Better Call Saul Review: Desperate Times Call for Desperate Measures

Better Call Saul, Season 3, Episode 7, “Expenses”

With the high of defeating Chuck in the rearview, Jimmy and the rest of the characters on Better Call Saul are having a hard time moving forward.

Jimmy has a large number of expenses hanging over his head with the TV time he’s committed to, the malpractice insurance he’s on the hook for, and the cost of keeping his office (and connection) with Kim open.

The community service obligation is also cutting in to Jimmy’s ability to hustle that TV time through his Saul Goodman Productions. Part of his problem there is when he does get a potential client, he instantly goes for the upsell, and it scares those people off.

Kim isn’t in a much better spot. She’s slogging over the regulatory details of several states, all while her part of what happened to Chuck at that hearing has stuck in her throat. It’s a victory that is becoming more hollow with each passing day.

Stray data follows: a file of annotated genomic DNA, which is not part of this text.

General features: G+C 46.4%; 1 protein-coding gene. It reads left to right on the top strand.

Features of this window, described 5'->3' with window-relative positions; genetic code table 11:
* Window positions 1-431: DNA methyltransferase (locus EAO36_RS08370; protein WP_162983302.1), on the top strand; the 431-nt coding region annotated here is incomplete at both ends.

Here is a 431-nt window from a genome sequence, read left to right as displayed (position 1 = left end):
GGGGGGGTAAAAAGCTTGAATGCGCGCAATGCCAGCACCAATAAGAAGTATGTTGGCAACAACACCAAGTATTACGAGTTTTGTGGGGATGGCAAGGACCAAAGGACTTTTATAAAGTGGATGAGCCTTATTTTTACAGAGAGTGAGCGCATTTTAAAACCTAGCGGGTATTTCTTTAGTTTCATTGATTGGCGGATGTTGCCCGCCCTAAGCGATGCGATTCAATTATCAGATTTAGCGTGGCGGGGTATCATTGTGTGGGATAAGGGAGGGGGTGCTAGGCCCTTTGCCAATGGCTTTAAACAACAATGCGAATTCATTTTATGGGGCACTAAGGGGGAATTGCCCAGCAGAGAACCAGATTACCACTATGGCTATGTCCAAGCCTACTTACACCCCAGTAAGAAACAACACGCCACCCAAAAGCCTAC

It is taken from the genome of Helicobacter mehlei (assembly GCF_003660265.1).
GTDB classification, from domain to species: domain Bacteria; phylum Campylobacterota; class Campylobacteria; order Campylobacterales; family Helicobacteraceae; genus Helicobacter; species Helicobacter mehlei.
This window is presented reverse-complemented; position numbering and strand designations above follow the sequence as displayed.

Even a trip for drinks and scams isn’t what it used to be. Jimmy is fixated on getting out from under the boulder that is that TV contract, and he sees an opportunity to scam five grand from a blowhard gambler at the next table. He’s dead serious as he conjures up a plot to separate this asshole from the ill-gotten gains he’s boasting about. Kim bursts Jimmy’s bubble when she says they are talking about this in the abstract, and not an actual scam.

Things aren’t much better for Nacho and Mike. Nacho taps the crooked pharma guy/baseball card lover to get him the empty capsules that Don Hector’s heart medication comes in. Mike, who is helping out at his granddaughter’s school, decides to get back into Don Hector’s business, despite making a connection with a woman we can only assume is a retired medical examiner from NYC.

It takes Mike’s brains to fully bake Nacho’s plans, which will come to fruition once the capsules arrive.

The episode wraps with Jimmy cracking in the insurance office, trying to get his malpractice insurance put on hold and his premiums refunded. It’s half sympathy ploy, and half collapse under the stress of it all. In a final moment of passive aggressive self-loathing, Jimmy exposes his brother’s issues to the rep, which is sure to make Chuck uninsurable.

Jimmy leaves the office looking like a man ready to shed his current personality and live under a new identity.

Craig Wack

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